Take a Trip Back to the Future in Chrysler's PT Cruiser

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Take a Trip Back to the Future in Chrysler's PT Cruiser

It takes a stroke of marketing genius for a carmaker to sell me my grandfather's car and convince me that it's new. That's exactly what I feel Chrysler has done with the PT (for Personal Transportation) Cruiser. For those who really feel lost in the crowd and are dying to stand out, a retro-styled car is just the ticket. The PT Cruiser looks like something straight out of a film noir but its quirky London cab styling aside, this sedan-cum-van excels in the comfort department and accommodates five adults with ease thanks, in large part, to its 2616mm wheelbase (a hair longer than the Avante). The tall 1600mm roofline makes for a cathedral-like ceiling that offers plenty of headroom and an airy, open feeling.

The interior is the far more interesting and satisfying story. It has a trendy techno look and feel that contrast sharply with the menacing '40s gangster car exterior. Instrumentation and controls are thoughtfully designed and neatly laid out. The only deference to the past is found on models equipped with the five-speed manual gearboxes. They come with a ball-shaped shift knob mounted on a long chromed shaft that's straight out of the '50s.

Flexibility is a big part of the PT Cruiser story. Rear seats can be folded or pulled out entirely to create a van that can swallow up to 538 liters of cargo. Rollers and carrying handles facilitate the removal process plus the seats are extremely light so mom can handle the job without breaking her back. The rear parcel shelf is more versatile than most and can be configured for a variety of purposes, including service as an impromptu picnic table.

But while this magnet draws plenty of oohs and ahs, driving it doesn't exactly get the adrenalin pumping. Under the hood, there's a 2.4-liter DOHC engine with a rated output of 150hp that's anemic by my standards but I would venture to say that most moms and dads who will be driving this car will be quite content and won't really miss the extra oomph. If Korean vehicle taxes are a consideration and you are absolutely never in a hurry, the 2.0-liter Touring edition can save you some money.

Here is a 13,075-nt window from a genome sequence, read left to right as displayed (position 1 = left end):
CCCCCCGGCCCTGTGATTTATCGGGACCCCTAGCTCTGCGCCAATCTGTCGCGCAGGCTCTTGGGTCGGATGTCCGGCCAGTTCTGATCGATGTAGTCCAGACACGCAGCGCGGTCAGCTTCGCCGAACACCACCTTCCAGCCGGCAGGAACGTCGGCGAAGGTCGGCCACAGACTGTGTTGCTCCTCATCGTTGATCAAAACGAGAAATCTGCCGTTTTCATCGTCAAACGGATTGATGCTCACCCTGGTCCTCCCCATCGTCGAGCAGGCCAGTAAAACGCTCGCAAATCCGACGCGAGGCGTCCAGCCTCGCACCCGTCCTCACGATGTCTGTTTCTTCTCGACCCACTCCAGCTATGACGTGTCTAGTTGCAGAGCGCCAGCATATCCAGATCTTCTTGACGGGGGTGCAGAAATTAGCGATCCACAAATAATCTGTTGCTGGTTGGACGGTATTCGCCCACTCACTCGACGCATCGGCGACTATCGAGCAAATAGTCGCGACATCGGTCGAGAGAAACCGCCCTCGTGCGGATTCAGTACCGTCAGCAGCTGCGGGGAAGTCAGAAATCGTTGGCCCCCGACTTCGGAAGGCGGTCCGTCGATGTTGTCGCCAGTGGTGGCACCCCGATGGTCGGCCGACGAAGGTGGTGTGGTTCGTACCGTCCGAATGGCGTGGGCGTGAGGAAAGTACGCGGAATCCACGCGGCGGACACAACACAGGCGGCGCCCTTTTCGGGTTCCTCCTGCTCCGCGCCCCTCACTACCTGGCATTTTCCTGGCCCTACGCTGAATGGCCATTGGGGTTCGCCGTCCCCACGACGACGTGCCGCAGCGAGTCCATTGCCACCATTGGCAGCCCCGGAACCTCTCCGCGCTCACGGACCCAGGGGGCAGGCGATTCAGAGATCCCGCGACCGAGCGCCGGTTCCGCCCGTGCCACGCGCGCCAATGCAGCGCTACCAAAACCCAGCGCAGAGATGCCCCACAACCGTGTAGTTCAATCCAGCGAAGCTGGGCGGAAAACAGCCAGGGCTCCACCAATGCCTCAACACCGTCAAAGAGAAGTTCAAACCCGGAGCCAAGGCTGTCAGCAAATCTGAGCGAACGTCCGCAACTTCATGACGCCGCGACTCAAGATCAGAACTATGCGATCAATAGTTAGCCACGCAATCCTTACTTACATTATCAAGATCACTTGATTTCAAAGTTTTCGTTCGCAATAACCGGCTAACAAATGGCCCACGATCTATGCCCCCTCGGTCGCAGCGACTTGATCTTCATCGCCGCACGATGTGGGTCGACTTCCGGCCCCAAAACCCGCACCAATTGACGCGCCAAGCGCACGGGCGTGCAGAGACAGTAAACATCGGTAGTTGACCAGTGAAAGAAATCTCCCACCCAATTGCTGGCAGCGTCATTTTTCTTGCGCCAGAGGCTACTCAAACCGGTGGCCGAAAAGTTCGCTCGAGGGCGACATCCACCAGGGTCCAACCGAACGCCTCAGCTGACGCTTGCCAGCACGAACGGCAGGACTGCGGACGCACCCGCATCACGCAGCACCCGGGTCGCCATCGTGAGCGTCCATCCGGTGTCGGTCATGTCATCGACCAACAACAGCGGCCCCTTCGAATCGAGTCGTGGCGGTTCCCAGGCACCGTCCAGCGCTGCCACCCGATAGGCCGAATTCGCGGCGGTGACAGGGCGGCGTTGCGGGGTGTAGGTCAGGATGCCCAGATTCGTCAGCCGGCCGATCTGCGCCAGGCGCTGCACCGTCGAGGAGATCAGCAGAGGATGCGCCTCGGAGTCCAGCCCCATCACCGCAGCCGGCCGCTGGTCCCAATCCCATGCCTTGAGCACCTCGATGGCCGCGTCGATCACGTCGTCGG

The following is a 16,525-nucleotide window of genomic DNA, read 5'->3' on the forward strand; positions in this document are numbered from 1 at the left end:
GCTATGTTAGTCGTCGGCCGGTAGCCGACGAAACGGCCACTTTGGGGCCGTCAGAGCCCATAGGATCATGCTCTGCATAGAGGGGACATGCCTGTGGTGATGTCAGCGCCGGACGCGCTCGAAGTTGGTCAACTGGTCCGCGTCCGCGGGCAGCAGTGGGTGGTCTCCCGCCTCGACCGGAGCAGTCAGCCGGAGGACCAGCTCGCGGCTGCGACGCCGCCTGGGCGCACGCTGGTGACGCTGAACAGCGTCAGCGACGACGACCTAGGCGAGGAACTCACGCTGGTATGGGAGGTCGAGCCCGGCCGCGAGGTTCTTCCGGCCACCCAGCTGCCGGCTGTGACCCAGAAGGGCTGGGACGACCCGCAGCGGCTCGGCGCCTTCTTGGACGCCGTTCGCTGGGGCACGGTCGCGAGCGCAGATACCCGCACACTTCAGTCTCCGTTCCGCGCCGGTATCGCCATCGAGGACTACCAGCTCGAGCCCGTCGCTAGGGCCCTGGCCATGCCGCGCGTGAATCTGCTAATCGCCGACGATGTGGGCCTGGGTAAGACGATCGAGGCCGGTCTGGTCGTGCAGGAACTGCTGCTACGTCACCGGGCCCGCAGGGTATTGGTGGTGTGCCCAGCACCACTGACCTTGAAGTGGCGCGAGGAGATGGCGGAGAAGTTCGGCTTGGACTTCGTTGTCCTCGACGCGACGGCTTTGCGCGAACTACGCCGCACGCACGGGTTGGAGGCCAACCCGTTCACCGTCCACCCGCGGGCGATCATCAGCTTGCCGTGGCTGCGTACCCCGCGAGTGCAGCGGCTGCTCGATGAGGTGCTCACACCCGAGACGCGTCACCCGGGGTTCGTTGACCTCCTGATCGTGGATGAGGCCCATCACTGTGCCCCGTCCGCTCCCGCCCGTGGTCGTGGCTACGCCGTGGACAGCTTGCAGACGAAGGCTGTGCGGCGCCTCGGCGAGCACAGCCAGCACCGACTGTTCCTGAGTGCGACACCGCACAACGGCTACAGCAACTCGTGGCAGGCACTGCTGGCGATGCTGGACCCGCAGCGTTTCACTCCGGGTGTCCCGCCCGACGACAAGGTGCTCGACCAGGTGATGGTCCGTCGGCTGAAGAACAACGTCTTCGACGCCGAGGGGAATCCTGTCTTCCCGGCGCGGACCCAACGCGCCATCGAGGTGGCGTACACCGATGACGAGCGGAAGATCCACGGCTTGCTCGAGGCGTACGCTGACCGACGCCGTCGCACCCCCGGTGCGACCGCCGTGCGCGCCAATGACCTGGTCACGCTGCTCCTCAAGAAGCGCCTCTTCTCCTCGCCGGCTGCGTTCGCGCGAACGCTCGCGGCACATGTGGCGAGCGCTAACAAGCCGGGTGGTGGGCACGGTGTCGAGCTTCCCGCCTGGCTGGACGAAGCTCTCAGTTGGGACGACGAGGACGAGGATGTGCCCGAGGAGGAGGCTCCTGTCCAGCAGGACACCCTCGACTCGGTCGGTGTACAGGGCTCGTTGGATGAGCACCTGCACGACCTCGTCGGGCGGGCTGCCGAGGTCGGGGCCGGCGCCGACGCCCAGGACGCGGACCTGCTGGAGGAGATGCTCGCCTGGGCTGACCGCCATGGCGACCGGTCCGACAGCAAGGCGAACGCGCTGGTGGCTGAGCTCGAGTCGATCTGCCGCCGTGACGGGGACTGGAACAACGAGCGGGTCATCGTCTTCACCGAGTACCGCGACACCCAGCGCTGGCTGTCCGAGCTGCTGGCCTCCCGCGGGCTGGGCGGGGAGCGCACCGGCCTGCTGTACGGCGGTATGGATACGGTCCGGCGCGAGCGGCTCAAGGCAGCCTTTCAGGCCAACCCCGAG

The Chrysler marketing people certainly did their homework. Before putting pen to paper, they hired a French anthropologist to study the emotional responses evoked by classic car designs. Hence the stew of '40s and '50s design elements: the rounded snout and distinctive radiator grille, the bulbous taillights, the flared fenders and semblance of a running board, all evoking nostalgic feelings. Marketers are leaving no stone unturned in their efforts to probe the collective subconscious and identify the emotional trigger that makes us buy. It's insidious.

There's no doubt Chrysler's design staff had loads of fun on this project: Not many companies give their staff free rein to try out whacky ideas. But the PT Cruiser is going into the history books as more than just a marketing experiment. It's the hottest-selling model in the Chrysler lineup: The Toluca plant in Mexico can't build them fast enough. Buyers cover the spectrum from twentysomethings to aging baby boomers. Although the asking price for this people mover is fairly pricey by local standards, the PT Cruiser will find a comfortable niche in Korea among attention-starved buyers and should do well.

Next Week: BMW L7

by Oles Gadacz

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